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Consequences of COVID-19 bond

Edgar Lungu has decided to borrow money to pay local debts.

“My government has decided to issue the COVID-19 bond amounting to K8 billion as a stimulus package to enhance economic activity. Part of the money raised from this bond will be used to pay off the retirees and those on the separatees pay roll who have been waiting for their retirement benefits for a long time. In addition, government is also concerned about domestic debt owed to suppliers of goods and services. That is why part of the money from this bond will be used to pay off suppliers of goods and services, including the local contractors,” says Edgar.

But what is this COVID-19 bond?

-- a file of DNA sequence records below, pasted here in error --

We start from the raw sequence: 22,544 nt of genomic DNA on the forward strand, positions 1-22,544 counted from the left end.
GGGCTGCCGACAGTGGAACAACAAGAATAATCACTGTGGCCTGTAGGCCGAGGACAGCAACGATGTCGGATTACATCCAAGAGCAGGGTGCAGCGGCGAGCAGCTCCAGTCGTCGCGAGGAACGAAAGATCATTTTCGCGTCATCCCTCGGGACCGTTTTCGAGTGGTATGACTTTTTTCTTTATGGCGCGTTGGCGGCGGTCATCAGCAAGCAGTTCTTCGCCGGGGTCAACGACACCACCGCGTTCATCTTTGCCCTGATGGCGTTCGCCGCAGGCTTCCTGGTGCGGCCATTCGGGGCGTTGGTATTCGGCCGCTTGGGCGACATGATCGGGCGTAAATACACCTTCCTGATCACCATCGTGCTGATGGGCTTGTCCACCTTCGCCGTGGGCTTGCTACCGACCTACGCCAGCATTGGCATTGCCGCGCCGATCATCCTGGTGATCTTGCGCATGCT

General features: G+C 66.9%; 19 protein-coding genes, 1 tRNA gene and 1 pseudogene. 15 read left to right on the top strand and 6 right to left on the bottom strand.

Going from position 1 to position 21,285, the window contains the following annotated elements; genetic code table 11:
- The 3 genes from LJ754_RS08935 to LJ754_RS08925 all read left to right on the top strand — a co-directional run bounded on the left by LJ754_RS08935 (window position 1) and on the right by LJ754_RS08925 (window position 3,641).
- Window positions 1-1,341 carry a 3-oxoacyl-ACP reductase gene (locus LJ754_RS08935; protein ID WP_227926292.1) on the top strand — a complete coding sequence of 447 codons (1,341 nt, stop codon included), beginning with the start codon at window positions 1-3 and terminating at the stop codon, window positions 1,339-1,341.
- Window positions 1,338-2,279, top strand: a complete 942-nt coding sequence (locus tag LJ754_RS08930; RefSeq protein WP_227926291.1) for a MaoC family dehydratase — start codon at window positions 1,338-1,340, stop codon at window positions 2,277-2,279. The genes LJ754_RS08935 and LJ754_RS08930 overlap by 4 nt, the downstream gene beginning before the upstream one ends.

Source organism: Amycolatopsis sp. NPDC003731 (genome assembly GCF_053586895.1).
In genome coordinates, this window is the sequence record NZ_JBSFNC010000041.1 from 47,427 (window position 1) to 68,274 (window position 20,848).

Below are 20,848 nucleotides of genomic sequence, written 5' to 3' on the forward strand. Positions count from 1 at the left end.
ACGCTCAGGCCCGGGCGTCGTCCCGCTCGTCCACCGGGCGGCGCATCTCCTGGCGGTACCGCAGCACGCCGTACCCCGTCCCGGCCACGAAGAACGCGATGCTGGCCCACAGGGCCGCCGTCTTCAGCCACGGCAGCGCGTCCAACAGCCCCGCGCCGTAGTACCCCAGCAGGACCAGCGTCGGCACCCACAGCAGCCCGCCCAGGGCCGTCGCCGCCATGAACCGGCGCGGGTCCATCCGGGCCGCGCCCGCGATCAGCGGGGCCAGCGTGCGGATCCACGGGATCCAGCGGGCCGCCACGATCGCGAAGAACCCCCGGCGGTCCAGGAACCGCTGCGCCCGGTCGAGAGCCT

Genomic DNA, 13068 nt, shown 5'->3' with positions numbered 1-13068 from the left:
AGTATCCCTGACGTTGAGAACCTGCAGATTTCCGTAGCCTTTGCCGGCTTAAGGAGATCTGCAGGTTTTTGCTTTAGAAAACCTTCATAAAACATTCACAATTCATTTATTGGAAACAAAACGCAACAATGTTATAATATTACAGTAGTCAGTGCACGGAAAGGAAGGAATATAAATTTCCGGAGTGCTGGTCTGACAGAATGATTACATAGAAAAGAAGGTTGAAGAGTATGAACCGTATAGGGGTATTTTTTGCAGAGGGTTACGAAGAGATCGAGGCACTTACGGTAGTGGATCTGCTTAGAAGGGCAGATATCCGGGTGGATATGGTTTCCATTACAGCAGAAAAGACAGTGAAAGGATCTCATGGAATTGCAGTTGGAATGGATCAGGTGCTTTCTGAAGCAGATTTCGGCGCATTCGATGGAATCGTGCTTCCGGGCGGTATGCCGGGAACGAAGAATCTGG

This COVID-19 bond is a debt instrument issued by the Government of the Republic of Zambia through Bank of Zambia. By issuing this instrument, the government is borrowing money from the purchasers of this instrument, generally with a promise to pay periodic interest payments and to repay a face value on maturity date. Government bonds are relatively longer-term instruments with a minimum period of two years.

This is really a case of borrowing to repay a debt and remain with some change to use on other things. The net effect of the COVID-19 bond is to increase government debt.

It has been put in some confusing and sweet language but it is a debt the government is contracting.

There’s serious political pressure to pay retirees and local suppliers as 2021 elections draw nearer. And this is something that opposition leaders like Dr Fred M’membe has effectively been hammering on.

But what are the consequences of this COVID-19 bond on the Zambian economy? Any local borrowing by the government reduces the amount of money available for the private sector to borrow and expand their business operations.

Is this good for the economy?

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